I enjoyed the early part of this section more than the last 100 pages, with the jaunt to the dentist and the flat tyre issue. I was hoping that this would be the start of some interesting commentary about her day and her social / family interactions, so I was disappointed that then she went so heavily into the political and historical commentary with no here and now thoughts about her family. I want to know more about interactions with Leo, Stace, etc.
My question to all of you American friends reading Ducks is this - how do you think she's portraying the US? Do you feel that it's an unbalanced view of excessive negativity, or is she capturing the mood of the moment?
"but her thoughts are really nothing like my internal chatter." - so, something tiny bit funny. My wife was asking me to explain the book, so I was trying to describe the word association and whatnot, and she responded, in a frustrated tone, something like, "that sounds what's in head". Of course, only Ellmann filtered through me, but I was entertained.
Has you view on how she thinks changed over these last 200 pages?
The pandemic has given me background stress, and, with kids home (and my wife away the last few days), not enough structure. Reading anything is a struggle. I found myself trying to read late last night and drifting off, and trying to force myself to read a little...because it was quiet.
Anyway, wish you some calm mental focus... (wish myself this too)
I thought, others have mentioned this too, that this book hit a crystallizing point when she had the flat tire and was outside freezing and panicking about bear attacks and what. I thought we could feel her panic and tension, and I was really tensing up as I read! But...that whole book is like that, just not so so tense. It's anxiety, just usually shushed to background - but not unconscious background.
Have I mentioned this yet? In Jeanette Winterson's memoir, Why Be Happy When You Can Be Normal, she says that every thought has an emotion. And I think that true here - these underneath emotions, largely anxiety, are bubbling up to conscious random thought. The variations of these tying to fear, shame, lack of self confidence, uncertainty...along with feelings of affection, and being productive and just knowing stuff. Anyway, not relaxing.
pocketbook is...someone else should answer, or at least correct me. It usually implies a small purse...although those have gotten get bigger. So, yes, really a handbag, I term that works here too.
I didn't look up the Hanford Nuclear waste sight... crazy...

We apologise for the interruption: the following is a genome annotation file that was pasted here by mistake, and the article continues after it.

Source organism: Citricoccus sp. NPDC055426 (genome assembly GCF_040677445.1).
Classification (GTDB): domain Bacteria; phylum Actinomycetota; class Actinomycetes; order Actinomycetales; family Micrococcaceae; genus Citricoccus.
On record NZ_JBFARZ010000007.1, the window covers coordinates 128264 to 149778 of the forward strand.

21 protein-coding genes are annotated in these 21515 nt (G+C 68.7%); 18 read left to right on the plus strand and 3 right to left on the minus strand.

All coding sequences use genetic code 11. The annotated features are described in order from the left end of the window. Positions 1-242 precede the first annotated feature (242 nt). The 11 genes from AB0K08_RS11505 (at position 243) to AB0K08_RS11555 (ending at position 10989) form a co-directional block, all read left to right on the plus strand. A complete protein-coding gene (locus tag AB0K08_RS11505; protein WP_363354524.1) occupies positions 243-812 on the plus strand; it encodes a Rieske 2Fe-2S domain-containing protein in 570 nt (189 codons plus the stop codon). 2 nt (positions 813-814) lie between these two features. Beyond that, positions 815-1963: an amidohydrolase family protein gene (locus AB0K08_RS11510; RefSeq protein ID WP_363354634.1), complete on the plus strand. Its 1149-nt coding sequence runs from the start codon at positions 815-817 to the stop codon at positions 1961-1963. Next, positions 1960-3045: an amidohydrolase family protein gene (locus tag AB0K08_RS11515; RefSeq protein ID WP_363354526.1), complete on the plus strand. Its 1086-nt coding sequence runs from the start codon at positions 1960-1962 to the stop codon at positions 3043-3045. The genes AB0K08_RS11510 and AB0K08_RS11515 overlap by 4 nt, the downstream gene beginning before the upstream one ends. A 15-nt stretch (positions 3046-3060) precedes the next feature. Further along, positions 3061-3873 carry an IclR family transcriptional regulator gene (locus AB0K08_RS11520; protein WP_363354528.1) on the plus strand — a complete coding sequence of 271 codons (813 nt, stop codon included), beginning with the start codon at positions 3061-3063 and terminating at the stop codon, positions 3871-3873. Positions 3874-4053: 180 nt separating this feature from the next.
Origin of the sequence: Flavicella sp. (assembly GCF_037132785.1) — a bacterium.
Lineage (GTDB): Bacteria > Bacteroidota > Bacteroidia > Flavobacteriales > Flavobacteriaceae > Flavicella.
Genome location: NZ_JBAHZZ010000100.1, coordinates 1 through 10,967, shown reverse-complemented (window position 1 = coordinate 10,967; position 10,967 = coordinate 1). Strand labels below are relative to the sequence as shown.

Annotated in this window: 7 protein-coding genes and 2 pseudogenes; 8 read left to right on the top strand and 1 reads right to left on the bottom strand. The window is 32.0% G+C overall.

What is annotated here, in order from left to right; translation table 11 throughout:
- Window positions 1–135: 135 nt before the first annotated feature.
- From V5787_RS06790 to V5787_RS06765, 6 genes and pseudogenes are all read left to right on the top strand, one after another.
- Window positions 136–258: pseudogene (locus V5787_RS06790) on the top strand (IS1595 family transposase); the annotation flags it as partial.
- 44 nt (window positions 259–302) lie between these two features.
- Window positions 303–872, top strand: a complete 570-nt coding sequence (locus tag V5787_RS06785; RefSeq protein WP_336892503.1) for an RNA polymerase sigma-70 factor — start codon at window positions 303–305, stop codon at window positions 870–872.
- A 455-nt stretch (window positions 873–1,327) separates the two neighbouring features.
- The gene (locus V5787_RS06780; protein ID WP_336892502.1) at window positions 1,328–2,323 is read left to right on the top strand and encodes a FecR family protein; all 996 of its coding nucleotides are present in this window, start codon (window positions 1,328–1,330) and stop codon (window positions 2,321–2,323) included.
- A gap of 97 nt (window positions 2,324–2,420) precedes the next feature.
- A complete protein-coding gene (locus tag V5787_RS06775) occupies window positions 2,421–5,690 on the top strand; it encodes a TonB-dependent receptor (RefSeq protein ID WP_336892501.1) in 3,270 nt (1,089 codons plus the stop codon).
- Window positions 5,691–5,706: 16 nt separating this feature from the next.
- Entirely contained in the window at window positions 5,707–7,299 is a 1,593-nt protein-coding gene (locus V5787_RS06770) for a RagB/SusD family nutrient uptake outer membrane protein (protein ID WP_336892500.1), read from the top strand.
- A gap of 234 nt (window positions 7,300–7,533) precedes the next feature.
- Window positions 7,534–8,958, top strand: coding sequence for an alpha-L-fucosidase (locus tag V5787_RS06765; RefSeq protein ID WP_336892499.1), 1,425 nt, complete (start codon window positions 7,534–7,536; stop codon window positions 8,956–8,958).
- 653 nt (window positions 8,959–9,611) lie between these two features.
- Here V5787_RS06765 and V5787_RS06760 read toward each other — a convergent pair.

"My question to all of you American friends reading Ducks is this - how do you think she's portraying the US? Do you feel that it's an unbalanced view of excessive negativity, or is she capturing the mood of the moment?"
This is a really interesting question and you have my little head firing off synapses. I think different people would each have a different answer. But most people who don't agree with her are not the type to read this book and vast majority of those who do read this book probably agree with her. I think - so, maybe we need a group read poll. Anyway, I do. My take is this is the situation of the well-informed. The more you know about the current US situation, the more frustrating and depressing it is. But yet there is huge support for all this "bad" stuff, and they makes it worse and forces us to keep a lot of our frustration inside.
It's like, when Ida Tarbell, or Upton Sinclair published, they informed a broader part of the US and knowledge meant action. Standard Oil was broken and the US FDA became significant. But this idealism tarnished over time. When I was a kid, I still thought information meant resolution, and exposés were good. But overtime, I started to realize that wasn't the case, and that actually this stuff was getting shrugged off as un-resolvable - even when it was very much resolvable. Then we had media attacking the facts and today there is a whole population that simply choose not to believe what they don't want to believe, and even argue that it's the opposite of the truth, "fake news", and that saying these things are harmful in themselves. I know, we all know all this. I'm just putting some of my own perspective. But, the bottom line is that whereas information used to feel powerful, now it feels impotent. We know...and yet we can't do a thing about it and there's so much resistance that when we try to bring up, we become social outcasts (for the moment). So knowledge depresses. Again, this is my take. It would be nice to hear others.